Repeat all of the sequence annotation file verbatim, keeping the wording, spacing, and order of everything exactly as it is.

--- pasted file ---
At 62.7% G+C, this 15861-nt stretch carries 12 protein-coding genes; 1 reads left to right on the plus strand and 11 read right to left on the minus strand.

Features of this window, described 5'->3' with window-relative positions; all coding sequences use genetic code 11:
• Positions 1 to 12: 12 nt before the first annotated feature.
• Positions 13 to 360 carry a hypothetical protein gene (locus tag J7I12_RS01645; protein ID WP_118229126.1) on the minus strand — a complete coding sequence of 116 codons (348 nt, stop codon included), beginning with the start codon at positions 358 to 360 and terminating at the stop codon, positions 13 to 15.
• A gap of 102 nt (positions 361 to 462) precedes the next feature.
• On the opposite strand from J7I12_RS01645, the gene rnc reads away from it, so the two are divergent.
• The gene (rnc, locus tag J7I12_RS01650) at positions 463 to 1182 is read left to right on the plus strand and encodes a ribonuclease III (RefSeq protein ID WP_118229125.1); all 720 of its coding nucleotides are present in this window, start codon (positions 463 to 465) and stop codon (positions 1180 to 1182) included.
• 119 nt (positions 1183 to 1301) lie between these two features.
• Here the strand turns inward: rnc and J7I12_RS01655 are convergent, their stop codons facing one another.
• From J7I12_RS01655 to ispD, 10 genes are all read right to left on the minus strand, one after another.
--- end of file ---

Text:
At 62.7% G+C, this 15861-nt stretch carries 12 protein-coding genes; 1 reads left to right on the plus strand and 11 read right to left on the minus strand.

Features of this window, described 5'->3' with window-relative positions; all coding sequences use genetic code 11:
• Positions 1 to 12: 12 nt before the first annotated feature.
• Positions 13 to 360 carry a hypothetical protein gene (locus tag J7I12_RS01645; protein ID WP_118229126.1) on the minus strand — a complete coding sequence of 116 codons (348 nt, stop codon included), beginning with the start codon at positions 358 to 360 and terminating at the stop codon, positions 13 to 15.
• A gap of 102 nt (positions 361 to 462) precedes the next feature.
• On the opposite strand from J7I12_RS01645, the gene rnc reads away from it, so the two are divergent.
• The gene (rnc, locus tag J7I12_RS01650) at positions 463 to 1182 is read left to right on the plus strand and encodes a ribonuclease III (RefSeq protein ID WP_118229125.1); all 720 of its coding nucleotides are present in this window, start codon (positions 463 to 465) and stop codon (positions 1180 to 1182) included.
• 119 nt (positions 1183 to 1301) lie between these two features.
• Here the strand turns inward: rnc and J7I12_RS01655 are convergent, their stop codons facing one another.
• From J7I12_RS01655 to ispD, 10 genes are all read right to left on the minus strand, one after another.